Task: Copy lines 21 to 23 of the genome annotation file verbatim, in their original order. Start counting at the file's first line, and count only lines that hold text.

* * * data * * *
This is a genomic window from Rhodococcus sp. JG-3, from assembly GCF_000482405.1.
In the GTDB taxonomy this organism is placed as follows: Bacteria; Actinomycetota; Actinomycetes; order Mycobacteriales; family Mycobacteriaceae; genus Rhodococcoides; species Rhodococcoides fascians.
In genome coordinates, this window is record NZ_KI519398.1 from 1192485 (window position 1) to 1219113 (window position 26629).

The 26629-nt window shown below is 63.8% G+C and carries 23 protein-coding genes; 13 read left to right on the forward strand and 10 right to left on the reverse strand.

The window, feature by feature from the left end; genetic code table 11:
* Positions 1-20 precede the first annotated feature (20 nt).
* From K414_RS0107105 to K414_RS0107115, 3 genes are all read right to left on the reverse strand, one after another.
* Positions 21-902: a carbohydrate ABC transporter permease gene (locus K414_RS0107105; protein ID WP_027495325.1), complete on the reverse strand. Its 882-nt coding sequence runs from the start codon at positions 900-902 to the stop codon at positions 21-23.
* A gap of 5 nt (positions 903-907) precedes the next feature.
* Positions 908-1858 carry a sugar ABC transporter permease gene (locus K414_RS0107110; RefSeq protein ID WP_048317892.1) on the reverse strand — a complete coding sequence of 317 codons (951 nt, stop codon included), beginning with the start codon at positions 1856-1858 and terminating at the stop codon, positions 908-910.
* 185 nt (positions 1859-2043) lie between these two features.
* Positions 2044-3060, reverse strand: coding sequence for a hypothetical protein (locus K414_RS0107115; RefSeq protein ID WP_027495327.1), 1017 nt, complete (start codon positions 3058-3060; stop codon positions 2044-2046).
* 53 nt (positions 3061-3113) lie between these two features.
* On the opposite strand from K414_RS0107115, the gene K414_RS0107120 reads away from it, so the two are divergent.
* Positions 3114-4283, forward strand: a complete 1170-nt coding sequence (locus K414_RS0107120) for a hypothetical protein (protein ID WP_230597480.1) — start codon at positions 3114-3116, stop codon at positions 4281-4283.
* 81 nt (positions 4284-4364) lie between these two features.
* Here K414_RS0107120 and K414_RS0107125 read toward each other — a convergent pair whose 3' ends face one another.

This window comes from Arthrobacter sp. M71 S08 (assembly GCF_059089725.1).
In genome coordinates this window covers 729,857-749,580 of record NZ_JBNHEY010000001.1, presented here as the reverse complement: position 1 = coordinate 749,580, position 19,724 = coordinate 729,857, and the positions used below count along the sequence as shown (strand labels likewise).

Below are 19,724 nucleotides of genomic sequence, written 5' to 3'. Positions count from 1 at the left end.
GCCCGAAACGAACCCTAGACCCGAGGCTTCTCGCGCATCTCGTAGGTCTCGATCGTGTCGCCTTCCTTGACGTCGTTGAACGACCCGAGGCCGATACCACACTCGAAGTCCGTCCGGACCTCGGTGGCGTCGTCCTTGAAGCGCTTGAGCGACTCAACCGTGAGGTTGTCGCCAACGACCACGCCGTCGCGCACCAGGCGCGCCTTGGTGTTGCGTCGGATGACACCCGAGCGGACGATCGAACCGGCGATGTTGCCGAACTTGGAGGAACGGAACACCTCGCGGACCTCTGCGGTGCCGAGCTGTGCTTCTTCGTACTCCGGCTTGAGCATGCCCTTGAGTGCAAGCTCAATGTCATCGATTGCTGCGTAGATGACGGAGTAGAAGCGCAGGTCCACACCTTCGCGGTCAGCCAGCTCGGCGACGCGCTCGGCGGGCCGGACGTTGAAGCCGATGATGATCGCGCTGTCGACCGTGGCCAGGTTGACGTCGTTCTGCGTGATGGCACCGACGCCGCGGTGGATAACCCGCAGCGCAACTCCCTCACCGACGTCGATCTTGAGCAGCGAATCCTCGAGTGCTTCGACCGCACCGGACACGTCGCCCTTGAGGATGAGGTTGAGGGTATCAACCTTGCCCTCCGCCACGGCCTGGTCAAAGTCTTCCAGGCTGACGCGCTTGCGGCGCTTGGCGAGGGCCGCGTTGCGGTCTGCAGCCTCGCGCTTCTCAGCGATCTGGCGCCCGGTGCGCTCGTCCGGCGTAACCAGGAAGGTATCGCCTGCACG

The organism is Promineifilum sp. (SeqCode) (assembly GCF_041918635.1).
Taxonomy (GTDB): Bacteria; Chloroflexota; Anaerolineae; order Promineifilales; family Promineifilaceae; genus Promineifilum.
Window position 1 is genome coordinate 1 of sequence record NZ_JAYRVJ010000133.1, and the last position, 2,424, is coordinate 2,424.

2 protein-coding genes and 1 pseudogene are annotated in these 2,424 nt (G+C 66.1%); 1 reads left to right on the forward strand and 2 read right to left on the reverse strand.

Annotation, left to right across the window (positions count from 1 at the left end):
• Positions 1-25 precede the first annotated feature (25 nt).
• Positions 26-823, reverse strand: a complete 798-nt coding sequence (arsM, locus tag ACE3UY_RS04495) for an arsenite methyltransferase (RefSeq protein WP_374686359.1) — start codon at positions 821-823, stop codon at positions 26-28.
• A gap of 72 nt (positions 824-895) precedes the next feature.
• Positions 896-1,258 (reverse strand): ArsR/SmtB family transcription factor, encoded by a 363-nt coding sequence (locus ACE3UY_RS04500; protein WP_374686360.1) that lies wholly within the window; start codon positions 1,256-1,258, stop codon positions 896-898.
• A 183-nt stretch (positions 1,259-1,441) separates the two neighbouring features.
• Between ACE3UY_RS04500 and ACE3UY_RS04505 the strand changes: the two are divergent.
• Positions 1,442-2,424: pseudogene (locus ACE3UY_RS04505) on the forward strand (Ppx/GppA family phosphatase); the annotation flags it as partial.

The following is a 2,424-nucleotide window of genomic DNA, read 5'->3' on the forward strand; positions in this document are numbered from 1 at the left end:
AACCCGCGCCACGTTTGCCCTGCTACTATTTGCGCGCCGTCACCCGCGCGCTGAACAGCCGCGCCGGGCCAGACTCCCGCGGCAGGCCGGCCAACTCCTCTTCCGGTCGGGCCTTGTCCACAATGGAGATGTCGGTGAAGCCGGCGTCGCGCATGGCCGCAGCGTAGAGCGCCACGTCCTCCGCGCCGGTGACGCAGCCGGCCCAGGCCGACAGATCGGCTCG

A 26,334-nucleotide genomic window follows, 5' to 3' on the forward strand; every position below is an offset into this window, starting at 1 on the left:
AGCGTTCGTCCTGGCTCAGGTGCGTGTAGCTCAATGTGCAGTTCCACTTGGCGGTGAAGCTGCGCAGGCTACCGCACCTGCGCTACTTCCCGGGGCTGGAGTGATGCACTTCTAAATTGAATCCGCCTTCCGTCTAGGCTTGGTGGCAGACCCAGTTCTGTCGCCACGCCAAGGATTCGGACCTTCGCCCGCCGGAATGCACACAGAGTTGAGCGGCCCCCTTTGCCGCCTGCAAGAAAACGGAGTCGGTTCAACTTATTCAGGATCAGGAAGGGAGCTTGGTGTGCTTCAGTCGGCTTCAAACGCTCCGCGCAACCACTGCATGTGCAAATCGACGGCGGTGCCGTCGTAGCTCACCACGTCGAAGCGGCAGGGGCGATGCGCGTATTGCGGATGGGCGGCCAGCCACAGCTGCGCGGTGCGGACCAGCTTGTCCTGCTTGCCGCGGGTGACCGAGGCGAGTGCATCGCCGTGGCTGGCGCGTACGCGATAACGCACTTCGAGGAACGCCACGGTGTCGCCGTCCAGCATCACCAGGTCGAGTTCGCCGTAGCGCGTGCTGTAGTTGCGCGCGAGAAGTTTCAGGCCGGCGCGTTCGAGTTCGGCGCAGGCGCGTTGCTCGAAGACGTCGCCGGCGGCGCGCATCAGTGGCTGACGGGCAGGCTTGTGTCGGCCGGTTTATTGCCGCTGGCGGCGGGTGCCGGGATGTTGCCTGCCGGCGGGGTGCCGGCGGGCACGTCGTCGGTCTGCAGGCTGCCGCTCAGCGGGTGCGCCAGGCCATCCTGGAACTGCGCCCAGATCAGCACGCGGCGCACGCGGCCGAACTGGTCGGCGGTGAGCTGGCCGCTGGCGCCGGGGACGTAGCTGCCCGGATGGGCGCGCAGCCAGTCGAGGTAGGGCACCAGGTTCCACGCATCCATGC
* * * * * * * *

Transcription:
GCCCGAAACGAACCCTAGACCCGAGGCTTCTCGCGCATCTCGTAGGTCTCGATCGTGTCGCCTTCCTTGACGTCGTTGAACGACCCGAGGCCGATACCACACTCGAAGTCCGTCCGGACCTCGGTGGCGTCGTCCTTGAAGCGCTTGAGCGACTCAACCGTGAGGTTGTCGCCAACGACCACGCCGTCGCGCACCAGGCGCGCCTTGGTGTTGCGTCGGATGACACCCGAGCGGACGATCGAACCGGCGATGTTGCCGAACTTGGAGGAACGGAACACCTCGCGGACCTCTGCGGTGCCGAGCTGTGCTTCTTCGTACTCCGGCTTGAGCATGCCCTTGAGTGCAAGCTCAATGTCATCGATTGCTGCGTAGATGACGGAGTAGAAGCGCAGGTCCACACCTTCGCGGTCAGCCAGCTCGGCGACGCGCTCGGCGGGCCGGACGTTGAAGCCGATGATGATCGCGCTGTCGACCGTGGCCAGGTTGACGTCGTTCTGCGTGATGGCACCGACGCCGCGGTGGATAACCCGCAGCGCAACTCCCTCACCGACGTCGATCTTGAGCAGCGAATCCTCGAGTGCTTCGACCGCACCGGACACGTCGCCCTTGAGGATGAGGTTGAGGGTATCAACCTTGCCCTCCGCCACGGCCTGGTCAAAGTCTTCCAGGCTGACGCGCTTGCGGCGCTTGGCGAGGGCCGCGTTGCGGTCTGCAGCCTCGCGCTTCTCAGCGATCTGGCGCCCGGTGCGCTCGTCCGGCGTAACCAGGAAGGTATCGCCTGCACG

The organism is Promineifilum sp. (SeqCode) (assembly GCF_041918635.1).
Taxonomy (GTDB): Bacteria; Chloroflexota; Anaerolineae; order Promineifilales; family Promineifilaceae; genus Promineifilum.